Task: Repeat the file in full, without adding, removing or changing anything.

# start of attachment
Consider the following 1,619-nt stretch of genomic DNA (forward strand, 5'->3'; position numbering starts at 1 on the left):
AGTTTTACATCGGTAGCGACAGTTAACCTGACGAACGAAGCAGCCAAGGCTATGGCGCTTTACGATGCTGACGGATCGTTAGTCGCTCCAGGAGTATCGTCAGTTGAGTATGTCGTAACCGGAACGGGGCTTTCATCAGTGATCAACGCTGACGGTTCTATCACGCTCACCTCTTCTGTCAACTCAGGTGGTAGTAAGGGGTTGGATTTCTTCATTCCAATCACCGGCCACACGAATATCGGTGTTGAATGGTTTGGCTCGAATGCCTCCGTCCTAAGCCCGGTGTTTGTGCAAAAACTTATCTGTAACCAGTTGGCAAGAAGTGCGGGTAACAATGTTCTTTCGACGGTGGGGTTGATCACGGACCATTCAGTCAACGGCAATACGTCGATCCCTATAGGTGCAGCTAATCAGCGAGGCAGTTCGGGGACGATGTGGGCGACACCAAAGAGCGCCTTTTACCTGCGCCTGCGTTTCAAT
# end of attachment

Consider the following 1,619-nt stretch of genomic DNA (forward strand, 5'->3'; position numbering starts at 1 on the left):
AGTTTTACATCGGTAGCGACAGTTAACCTGACGAACGAAGCAGCCAAGGCTATGGCGCTTTACGATGCTGACGGATCGTTAGTCGCTCCAGGAGTATCGTCAGTTGAGTATGTCGTAACCGGAACGGGGCTTTCATCAGTGATCAACGCTGACGGTTCTATCACGCTCACCTCTTCTGTCAACTCAGGTGGTAGTAAGGGGTTGGATTTCTTCATTCCAATCACCGGCCACACGAATATCGGTGTTGAATGGTTTGGCTCGAATGCCTCCGTCCTAAGCCCGGTGTTTGTGCAAAAACTTATCTGTAACCAGTTGGCAAGAAGTGCGGGTAACAATGTTCTTTCGACGGTGGGGTTGATCACGGACCATTCAGTCAACGGCAATACGTCGATCCCTATAGGTGCAGCTAATCAGCGAGGCAGTTCGGGGACGATGTGGGCGACACCAAAGAGCGCCTTTTACCTGCGCCTGCGTTTCAAT